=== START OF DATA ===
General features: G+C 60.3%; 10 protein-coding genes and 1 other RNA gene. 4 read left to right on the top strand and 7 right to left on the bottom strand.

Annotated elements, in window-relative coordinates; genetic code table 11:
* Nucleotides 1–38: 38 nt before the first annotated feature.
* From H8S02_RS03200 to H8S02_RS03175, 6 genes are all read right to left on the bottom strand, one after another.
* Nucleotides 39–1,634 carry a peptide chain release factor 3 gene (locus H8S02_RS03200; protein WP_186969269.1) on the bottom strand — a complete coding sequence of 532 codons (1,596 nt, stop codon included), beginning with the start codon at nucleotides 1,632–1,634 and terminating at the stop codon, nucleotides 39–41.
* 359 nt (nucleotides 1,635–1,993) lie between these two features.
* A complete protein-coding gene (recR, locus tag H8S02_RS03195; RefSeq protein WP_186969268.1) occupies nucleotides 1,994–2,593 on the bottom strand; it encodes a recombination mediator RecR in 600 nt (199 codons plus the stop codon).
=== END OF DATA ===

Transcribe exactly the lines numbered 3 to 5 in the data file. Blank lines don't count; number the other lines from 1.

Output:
* Nucleotides 1–38: 38 nt before the first annotated feature.
* From H8S02_RS03200 to H8S02_RS03175, 6 genes are all read right to left on the bottom strand, one after another.
* Nucleotides 39–1,634 carry a peptide chain release factor 3 gene (locus H8S02_RS03200; protein WP_186969269.1) on the bottom strand — a complete coding sequence of 532 codons (1,596 nt, stop codon included), beginning with the start codon at nucleotides 1,632–1,634 and terminating at the stop codon, nucleotides 39–41.